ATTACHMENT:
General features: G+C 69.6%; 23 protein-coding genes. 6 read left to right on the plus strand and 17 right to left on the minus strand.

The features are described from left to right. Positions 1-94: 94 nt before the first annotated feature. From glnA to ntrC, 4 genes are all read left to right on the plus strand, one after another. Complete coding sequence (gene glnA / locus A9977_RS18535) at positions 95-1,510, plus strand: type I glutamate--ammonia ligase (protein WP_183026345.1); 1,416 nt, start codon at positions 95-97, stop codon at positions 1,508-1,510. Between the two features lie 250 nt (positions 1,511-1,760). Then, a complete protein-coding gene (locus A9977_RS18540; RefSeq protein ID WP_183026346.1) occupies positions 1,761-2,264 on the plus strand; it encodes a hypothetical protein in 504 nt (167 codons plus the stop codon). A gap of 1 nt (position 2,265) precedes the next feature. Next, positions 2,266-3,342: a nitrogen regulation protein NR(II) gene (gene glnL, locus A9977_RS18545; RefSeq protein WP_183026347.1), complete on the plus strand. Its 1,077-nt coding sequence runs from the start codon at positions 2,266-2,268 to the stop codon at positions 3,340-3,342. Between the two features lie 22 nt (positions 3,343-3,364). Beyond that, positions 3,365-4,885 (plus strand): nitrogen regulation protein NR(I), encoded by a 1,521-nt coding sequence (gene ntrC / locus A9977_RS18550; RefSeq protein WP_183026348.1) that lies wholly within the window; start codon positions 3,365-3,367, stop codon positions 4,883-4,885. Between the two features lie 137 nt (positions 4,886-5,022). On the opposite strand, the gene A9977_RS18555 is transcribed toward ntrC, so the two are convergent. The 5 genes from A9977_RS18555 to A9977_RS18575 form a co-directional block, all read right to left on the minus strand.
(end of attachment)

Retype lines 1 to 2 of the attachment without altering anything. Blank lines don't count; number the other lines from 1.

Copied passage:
General features: G+C 69.6%; 23 protein-coding genes. 6 read left to right on the plus strand and 17 right to left on the minus strand.

The features are described from left to right. Positions 1-94: 94 nt before the first annotated feature. From glnA to ntrC, 4 genes are all read left to right on the plus strand, one after another. Complete coding sequence (gene glnA / locus A9977_RS18535) at positions 95-1,510, plus strand: type I glutamate--ammonia ligase (protein WP_183026345.1); 1,416 nt, start codon at positions 95-97, stop codon at positions 1,508-1,510. Between the two features lie 250 nt (positions 1,511-1,760). Then, a complete protein-coding gene (locus A9977_RS18540; RefSeq protein ID WP_183026346.1) occupies positions 1,761-2,264 on the plus strand; it encodes a hypothetical protein in 504 nt (167 codons plus the stop codon). A gap of 1 nt (position 2,265) precedes the next feature. Next, positions 2,266-3,342: a nitrogen regulation protein NR(II) gene (gene glnL, locus A9977_RS18545; RefSeq protein WP_183026347.1), complete on the plus strand. Its 1,077-nt coding sequence runs from the start codon at positions 2,266-2,268 to the stop codon at positions 3,340-3,342. Between the two features lie 22 nt (positions 3,343-3,364). Beyond that, positions 3,365-4,885 (plus strand): nitrogen regulation protein NR(I), encoded by a 1,521-nt coding sequence (gene ntrC / locus A9977_RS18550; RefSeq protein WP_183026348.1) that lies wholly within the window; start codon positions 3,365-3,367, stop codon positions 4,883-4,885. Between the two features lie 137 nt (positions 4,886-5,022). On the opposite strand, the gene A9977_RS18555 is transcribed toward ntrC, so the two are convergent. The 5 genes from A9977_RS18555 to A9977_RS18575 form a co-directional block, all read right to left on the minus strand.